CHAPTER 8 Stocks and Their Valuation

Report
CHAPTER 9
Stocks and Their Valuation


Features of common stock
Stock valuations

Constant dividend growth model
The behavior of dividends and their PV
The model
Applying the model when g>r, g=0 and g<0
Future stock price
Dividend yield and capital gain



Non-constant growth model
Preferred stock
8-1
Facts about common stock

Represents ownership





Ownership implies control
Stockholders elect directors
Directors elect management
Receives cash flow in the form of
dividend
Management’s goal: Maximize the
stock price
8-2
Dividend growth model

Value of a stock is the present value of the
future dividends expected to be generated by
the stock.
D3
D1
D2
D
P0 


 ... 
1
2
3
(1 rs ) (1 rs )
(1 rs )
(1 rs )
^
8-3
Constant growth stock

A stock whose dividends are expected to
grow forever at a constant rate, g.
D1 = D0 (1+g)1
D2 = D0 (1+g)2
Dt = D0 (1+g)t
8-4
Constant growth stock

If g is constant, the dividend growth formula
converges to:
D0 (1 g) D1
P0 

rs - g
rs - g
^
8-5
What happens if g > rs?


If g > rs, the constant growth formula
leads to a negative stock price, which
does not make sense.
The constant growth model can only be
used if:


rs > g
g is expected to be constant forever
8-6
If rRF = 7%, rM = 12%, and β = 1.2,
what is the required rate of return on
the firm’s stock?


Use the SML to calculate the required
rate of return (ks):
rs = rRF + (rM – rRF)β
= 7% + (12% - 7%)1.2
= 13%
D0 = $2 and g is a constant 6%,
8-7
What is the stock’s market value?

Using the constant growth model:
D1
$2.12
P0 

rs - g 0.13- 0.06
$2.12

0.07
 $30.29
8-8
What would the expected price
today be, if g = -5%?, if g=0?


When g=-5% D1=1.9, P=1.9/(13%+5%)=10.56
When g=0, The dividend stream would be a
perpetuity.
0
rs = 13%
1
2
3
...
2.00
2.00
2.00
PMT $2.00
P0 

 $15.38
r
0.13
^
8-9
Computing other variables
^
P0 



D0 (1 g) D1

rs - g
rs - g
Computing Ks
Computing D
Computing g
8-10
What is the expected market price
of the stock, one year from now?

D1 will have been paid out already. So,
P1 is the present value (as of year 1) of
D2, D3, D4, etc.
D2
$2.247
P1 

rs - g 0.13- 0.06
^
 $32.10
8-11
Future stock price

What is the expected market price of the stock
two years from now?
P2,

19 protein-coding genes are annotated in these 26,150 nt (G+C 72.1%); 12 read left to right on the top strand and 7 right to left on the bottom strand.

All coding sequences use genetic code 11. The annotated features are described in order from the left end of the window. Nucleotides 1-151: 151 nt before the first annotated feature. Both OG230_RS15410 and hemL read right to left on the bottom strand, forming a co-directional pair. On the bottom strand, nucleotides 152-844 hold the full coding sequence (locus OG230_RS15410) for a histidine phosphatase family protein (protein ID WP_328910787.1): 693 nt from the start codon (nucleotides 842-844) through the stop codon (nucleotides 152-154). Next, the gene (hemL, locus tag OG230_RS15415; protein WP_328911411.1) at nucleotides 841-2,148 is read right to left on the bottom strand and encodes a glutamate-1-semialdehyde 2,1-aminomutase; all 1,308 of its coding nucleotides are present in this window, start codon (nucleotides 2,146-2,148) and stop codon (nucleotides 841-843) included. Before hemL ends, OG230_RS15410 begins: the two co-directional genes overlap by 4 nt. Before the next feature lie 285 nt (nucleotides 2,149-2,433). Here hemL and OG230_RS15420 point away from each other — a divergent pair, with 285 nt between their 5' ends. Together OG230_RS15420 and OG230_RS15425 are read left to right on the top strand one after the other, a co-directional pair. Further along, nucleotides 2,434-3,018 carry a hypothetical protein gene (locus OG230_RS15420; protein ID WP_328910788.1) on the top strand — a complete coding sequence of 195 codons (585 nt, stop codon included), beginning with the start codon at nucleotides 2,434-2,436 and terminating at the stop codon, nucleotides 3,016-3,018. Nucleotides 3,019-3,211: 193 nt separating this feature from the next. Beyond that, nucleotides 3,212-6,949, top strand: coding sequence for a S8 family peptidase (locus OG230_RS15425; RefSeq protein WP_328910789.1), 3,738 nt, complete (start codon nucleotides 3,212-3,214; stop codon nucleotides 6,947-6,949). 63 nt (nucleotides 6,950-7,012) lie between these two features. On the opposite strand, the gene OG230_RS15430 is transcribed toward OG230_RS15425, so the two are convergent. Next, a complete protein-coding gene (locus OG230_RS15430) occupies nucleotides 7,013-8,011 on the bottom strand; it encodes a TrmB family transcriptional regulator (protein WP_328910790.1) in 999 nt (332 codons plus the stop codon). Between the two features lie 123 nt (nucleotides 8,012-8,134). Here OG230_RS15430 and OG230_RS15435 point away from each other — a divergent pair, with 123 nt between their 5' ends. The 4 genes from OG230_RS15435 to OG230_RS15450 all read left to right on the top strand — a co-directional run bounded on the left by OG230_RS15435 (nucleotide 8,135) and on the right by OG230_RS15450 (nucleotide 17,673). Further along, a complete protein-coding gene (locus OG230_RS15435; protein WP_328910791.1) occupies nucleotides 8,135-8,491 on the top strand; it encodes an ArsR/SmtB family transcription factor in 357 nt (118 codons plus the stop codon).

D3
$2.382
P2 

rs - g 0.13- 0.06
^
 $34.03

What is the expected market price of the stock
years from now?
Pn, n
D0 (1 g) n 1 Dn 1
Pn 

rs - g
rs - g
^
8-12
The growth rate of stock price

What is the % change of stock price from
and from

P1
to
P2
What is the % change of stock price from
Pn+1


P0
to
Pn
to
What is the expected market price of the stock
two years from now?
P1
P2,
P2 =P1 *(1+g)= P0 *(1+g)2
8-13
Dividend Yield and Capital
Gain




P0=D1/(r-g)
k=(D1/P0)+g
Total return=dividend yield + Capital
gain
g is capital gain for constant growth
stock
8-14
What is the expected dividend yield,
capital gains yield, and total return
during the first year?

Dividend yield
= D1 / P0 = $2.12 / $30.29 = 7.0%

Capital gains yield
= (P1 – P0) / P0
= ($32.10 - $30.29) / $30.29 = 6.0%

Total return (rs)
= Dividend Yield + Capital Gains Yield
= 7.0% + 6.0% = 13.0%
8-15
Supernormal growth:
What if g = 30% for 3 years before
achieving long-run growth of 6%?


Can no longer use just the constant growth
model to find stock value.
However, the growth does become
constant after 3 years.
8-16
Valuing common stock with
nonconstant growth
0 r = 13% 1
s
g = 30%
D0 = 2.00
2
g = 30%
2.600
3
g = 30%
3.380
4
...
g = 6%
4.394
4.658
2.301
2.647
3.045
P$ 3 
46.114
54.107
^
= P0
4.658
0.13 - 0.06
 $66.54
8-17
Nonconstant growth:
What if g = 0% for 3 years before longrun growth of 6%?
0 r = 13% 1
s
g = 0%
2
g = 0%
D0 = 2.00
2.00
3
g = 0%
2.00
4
...
g = 6%
2.00
2.12
1.77
1.57
1.39
P$ 3 
20.99
25.72
^
= P0
2.12
0.13 - 0.06
 $30.29
8-18
Preferred stock



Hybrid security
Like bonds, preferred stockholders
receive a fixed dividend that must be
paid before dividends are paid to
common stockholders.
However, companies can omit
preferred dividend payments without
fear of pushing the firm into
bankruptcy.
8-19
A preferred stock has an annual dividend
of $5, what should the preferred stock
price be if discount rate is 10%?
Vp = D / rp
$50 = $5 / 10%
8-20

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